Men, like trees, wrote Abraham Lincoln, are best measured when down. With the passing of Cy Twombly last week at age 83, we may finally begin to count the rings. Sculpture, now at the Museum of Modern Art, is an opportunity to examine the lesser-known three-dimensional works of the American painter.
Twombly is best known for his scratchy, graffitied canvases, whose subject matter ranged over centuries of classical myths, great battles, and -- in his final series, Bacchus -- giant wine-colored flowery shapes. His signature style, a combination of handwriting, scribbles, and Ab-Ex gestures, can be sampled at MoMA in Leda and the Swan (1962), hanging near the start of the exhibition.
Born in Northern Ireland, now residing in Brooklyn, NY, Rodney Dickson made his mark with staunchly anti-war art. This stance led to a special interest in Vietnam and Cambodia, and he has exhibited frequently in the former country -- and around the world. CultureCatch's Bradley Rubenstein recently caught up with Dickson to review his career and bring us up to date on his evolution.
Bradley Rubenstein: Let's go back a few years, first, and touch briefly on the paintings of yours that I first saw: pictures of Tanya Roberts. They evolved out of a complex system of sending off fan shots or pap shots, which were faithfully, more or less, reproduced. In retrospect, though, it seems that you were really interrogating painting via an intercontinental telephone game -- seeing how others saw American culture. How did you see the project, and how, in a larger sense, did this have anything to do with your personal painting practices either before or after those works?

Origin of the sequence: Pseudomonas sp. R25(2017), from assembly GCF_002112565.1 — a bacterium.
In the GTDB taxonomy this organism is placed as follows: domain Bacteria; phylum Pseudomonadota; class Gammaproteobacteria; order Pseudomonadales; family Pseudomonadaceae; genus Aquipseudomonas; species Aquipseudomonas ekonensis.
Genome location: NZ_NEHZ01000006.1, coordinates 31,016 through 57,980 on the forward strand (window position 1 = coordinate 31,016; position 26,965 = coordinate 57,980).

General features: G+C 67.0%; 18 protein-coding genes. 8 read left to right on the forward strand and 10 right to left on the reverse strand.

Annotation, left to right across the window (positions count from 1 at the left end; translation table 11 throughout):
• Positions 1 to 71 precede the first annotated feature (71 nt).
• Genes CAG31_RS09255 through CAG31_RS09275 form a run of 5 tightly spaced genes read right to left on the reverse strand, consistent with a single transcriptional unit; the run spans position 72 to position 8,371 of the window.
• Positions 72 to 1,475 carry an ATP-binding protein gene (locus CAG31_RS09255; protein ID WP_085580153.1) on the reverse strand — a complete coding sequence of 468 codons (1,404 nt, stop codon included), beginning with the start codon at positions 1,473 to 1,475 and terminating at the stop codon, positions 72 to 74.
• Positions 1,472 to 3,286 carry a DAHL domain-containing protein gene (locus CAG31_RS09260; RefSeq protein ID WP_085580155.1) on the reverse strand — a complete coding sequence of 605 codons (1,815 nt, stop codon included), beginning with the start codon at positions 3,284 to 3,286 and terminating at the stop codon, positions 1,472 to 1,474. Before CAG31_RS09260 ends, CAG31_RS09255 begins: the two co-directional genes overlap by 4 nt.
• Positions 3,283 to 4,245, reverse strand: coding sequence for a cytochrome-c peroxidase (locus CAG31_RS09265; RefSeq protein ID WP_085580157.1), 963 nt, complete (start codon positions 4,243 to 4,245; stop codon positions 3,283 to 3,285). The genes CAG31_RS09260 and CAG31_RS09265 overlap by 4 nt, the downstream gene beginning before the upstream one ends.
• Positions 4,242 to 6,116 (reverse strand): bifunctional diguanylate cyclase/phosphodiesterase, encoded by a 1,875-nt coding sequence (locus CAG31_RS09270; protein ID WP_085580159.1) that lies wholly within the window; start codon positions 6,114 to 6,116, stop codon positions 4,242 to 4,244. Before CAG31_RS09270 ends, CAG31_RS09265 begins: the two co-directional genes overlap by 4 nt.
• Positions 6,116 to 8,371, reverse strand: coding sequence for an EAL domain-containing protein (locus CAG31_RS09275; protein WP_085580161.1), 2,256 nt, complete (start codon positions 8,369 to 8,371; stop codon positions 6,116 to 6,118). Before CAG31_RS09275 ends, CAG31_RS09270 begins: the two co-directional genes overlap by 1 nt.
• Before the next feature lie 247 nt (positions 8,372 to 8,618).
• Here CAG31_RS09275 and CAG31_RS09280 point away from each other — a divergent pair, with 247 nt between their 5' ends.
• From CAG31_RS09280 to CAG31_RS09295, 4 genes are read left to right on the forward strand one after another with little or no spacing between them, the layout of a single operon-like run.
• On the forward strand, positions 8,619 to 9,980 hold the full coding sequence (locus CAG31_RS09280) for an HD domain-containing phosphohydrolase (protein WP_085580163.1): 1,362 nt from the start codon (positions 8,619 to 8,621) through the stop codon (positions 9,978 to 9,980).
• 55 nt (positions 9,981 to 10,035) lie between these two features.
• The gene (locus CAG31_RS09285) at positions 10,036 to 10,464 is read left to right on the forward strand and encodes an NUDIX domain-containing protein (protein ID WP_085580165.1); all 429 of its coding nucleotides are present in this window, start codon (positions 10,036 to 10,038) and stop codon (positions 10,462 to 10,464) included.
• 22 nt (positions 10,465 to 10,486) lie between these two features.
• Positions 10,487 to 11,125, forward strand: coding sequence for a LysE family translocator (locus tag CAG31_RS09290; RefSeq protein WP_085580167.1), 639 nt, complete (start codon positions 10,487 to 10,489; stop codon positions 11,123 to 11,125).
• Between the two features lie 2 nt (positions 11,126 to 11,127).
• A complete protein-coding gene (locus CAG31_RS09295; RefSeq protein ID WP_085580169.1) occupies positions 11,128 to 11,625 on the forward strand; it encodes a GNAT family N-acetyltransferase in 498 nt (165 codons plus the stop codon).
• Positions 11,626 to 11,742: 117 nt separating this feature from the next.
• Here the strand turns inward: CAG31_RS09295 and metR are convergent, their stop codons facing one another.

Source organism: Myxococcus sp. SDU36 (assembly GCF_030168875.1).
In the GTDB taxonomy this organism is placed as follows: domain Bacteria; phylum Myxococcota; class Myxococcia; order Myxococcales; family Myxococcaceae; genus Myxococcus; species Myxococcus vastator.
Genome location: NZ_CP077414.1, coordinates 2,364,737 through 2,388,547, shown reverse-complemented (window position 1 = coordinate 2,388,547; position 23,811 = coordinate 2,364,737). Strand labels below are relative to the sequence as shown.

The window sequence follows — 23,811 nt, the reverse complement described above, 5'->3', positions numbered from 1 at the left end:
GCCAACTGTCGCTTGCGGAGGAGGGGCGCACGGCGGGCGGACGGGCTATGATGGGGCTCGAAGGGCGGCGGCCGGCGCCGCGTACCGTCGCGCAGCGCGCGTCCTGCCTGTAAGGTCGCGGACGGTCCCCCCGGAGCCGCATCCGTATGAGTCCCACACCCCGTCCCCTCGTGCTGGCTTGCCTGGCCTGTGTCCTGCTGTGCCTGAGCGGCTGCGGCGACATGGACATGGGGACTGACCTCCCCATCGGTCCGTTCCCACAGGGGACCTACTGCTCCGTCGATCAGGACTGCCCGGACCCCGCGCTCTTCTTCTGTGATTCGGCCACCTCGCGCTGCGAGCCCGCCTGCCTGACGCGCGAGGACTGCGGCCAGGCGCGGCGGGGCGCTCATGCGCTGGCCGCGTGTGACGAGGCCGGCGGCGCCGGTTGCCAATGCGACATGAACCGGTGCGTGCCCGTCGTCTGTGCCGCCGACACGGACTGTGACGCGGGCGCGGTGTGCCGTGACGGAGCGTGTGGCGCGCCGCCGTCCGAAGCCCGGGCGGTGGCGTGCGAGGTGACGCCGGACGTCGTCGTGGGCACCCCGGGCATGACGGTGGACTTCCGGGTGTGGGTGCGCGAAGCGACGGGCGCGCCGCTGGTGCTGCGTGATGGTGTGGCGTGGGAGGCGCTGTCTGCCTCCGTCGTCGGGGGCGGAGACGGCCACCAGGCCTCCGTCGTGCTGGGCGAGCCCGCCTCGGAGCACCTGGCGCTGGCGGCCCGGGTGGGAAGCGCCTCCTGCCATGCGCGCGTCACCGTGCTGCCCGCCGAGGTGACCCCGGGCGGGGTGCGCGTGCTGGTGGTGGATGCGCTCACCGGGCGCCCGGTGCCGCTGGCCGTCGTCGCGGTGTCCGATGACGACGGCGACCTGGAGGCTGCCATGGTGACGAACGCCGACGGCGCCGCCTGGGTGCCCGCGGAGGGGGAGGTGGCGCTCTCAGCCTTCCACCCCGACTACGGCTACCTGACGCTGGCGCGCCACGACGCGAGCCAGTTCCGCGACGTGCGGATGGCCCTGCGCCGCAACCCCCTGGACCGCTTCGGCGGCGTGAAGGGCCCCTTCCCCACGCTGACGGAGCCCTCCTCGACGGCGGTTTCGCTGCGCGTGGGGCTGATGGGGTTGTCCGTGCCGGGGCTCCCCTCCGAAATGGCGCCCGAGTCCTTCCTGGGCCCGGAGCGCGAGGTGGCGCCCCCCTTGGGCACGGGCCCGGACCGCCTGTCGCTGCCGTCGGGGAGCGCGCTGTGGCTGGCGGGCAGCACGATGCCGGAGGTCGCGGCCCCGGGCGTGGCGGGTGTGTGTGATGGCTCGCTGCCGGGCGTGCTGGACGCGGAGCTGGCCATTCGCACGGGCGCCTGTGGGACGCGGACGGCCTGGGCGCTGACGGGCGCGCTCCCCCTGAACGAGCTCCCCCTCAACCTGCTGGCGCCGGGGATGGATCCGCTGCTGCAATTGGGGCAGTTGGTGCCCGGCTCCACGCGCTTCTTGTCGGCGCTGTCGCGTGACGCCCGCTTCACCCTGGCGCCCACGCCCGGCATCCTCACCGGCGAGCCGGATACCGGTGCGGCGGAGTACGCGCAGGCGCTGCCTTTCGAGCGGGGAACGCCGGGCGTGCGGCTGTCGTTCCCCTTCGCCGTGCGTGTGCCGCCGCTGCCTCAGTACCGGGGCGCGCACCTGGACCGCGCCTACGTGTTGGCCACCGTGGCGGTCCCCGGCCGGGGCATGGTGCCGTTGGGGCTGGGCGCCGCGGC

Vicki DaSilva: Reverb
Able Fine Art NY Gallery
In her continuing effort to bring to the fore artists who use light and sound as a primary medium, Able Fine Art NY Gallery curator Jill Conner offers Reverb, an exhibition of the works of photographer Vicki DaSilva.
Bradley Rubenstein: Your work combines a very sophisticated design sense with an almost teenage-like conception of surrealism -- a smart mix, I think. I picture you as the kid in high school who painted murals in the hallways or did the best copies of album covers. Did you have an interest in art when you were younger? And is some of that what you draw on when you work now?
Inka Essenhigh: Actually, when I was in high school I’d already had a lot of art training and was way too self-conscious to make anything really interesting. I’d say my best, freest period making art was between the age of three and maybe eight. I do draw on that stuff.
Carol Ross: Drawings and Sculpture
Rooster Gallery, NYC
Through July 10, 2011
Since the fiasco of Richard Serra’s Tilted Arc, there has been a certain amount of animosity toward large, metal, abstract sculpture in New York City. There is, of course, that spinning cube-thing by NYU, which heshers and tourists seem to find some aesthetic value in, but other than that (and I believe I speak for all the philistines), big metal shit is really annoying to walk around when you are trying to get somewhere important. Fortunately, there are some sculptors who possess a level of sensitivity to the mobile viewer: Scott Burton, for example, or Carol Ross, whose recent works can be seen at Rooster Gallery in New York.